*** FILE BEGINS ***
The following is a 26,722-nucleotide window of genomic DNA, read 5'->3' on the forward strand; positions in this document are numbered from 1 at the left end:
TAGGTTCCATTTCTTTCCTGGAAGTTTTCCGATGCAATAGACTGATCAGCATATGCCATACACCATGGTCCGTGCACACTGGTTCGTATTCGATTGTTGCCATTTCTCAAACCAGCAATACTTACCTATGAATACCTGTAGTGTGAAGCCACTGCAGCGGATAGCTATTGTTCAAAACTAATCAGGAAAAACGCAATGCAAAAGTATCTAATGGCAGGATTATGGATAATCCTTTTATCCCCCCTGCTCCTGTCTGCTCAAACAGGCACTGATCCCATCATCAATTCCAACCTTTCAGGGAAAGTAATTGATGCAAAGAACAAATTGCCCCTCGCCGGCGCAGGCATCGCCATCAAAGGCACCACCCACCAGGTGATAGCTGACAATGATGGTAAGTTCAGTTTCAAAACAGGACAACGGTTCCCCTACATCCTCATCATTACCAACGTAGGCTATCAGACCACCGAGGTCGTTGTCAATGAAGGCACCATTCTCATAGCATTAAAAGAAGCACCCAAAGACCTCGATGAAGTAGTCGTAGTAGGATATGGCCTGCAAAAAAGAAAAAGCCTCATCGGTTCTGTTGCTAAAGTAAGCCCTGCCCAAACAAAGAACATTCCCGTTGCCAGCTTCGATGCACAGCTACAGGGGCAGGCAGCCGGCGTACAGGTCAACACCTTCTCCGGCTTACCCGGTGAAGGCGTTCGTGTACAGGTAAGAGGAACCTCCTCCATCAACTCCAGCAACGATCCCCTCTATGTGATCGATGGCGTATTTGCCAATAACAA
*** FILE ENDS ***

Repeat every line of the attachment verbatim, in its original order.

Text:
The following is a 26,722-nucleotide window of genomic DNA, read 5'->3' on the forward strand; positions in this document are numbered from 1 at the left end:
TAGGTTCCATTTCTTTCCTGGAAGTTTTCCGATGCAATAGACTGATCAGCATATGCCATACACCATGGTCCGTGCACACTGGTTCGTATTCGATTGTTGCCATTTCTCAAACCAGCAATACTTACCTATGAATACCTGTAGTGTGAAGCCACTGCAGCGGATAGCTATTGTTCAAAACTAATCAGGAAAAACGCAATGCAAAAGTATCTAATGGCAGGATTATGGATAATCCTTTTATCCCCCCTGCTCCTGTCTGCTCAAACAGGCACTGATCCCATCATCAATTCCAACCTTTCAGGGAAAGTAATTGATGCAAAGAACAAATTGCCCCTCGCCGGCGCAGGCATCGCCATCAAAGGCACCACCCACCAGGTGATAGCTGACAATGATGGTAAGTTCAGTTTCAAAACAGGACAACGGTTCCCCTACATCCTCATCATTACCAACGTAGGCTATCAGACCACCGAGGTCGTTGTCAATGAAGGCACCATTCTCATAGCATTAAAAGAAGCACCCAAAGACCTCGATGAAGTAGTCGTAGTAGGATATGGCCTGCAAAAAAGAAAAAGCCTCATCGGTTCTGTTGCTAAAGTAAGCCCTGCCCAAACAAAGAACATTCCCGTTGCCAGCTTCGATGCACAGCTACAGGGGCAGGCAGCCGGCGTACAGGTCAACACCTTCTCCGGCTTACCCGGTGAAGGCGTTCGTGTACAGGTAAGAGGAACCTCCTCCATCAACTCCAGCAACGATCCCCTCTATGTGATCGATGGCGTATTTGCCAATAACAA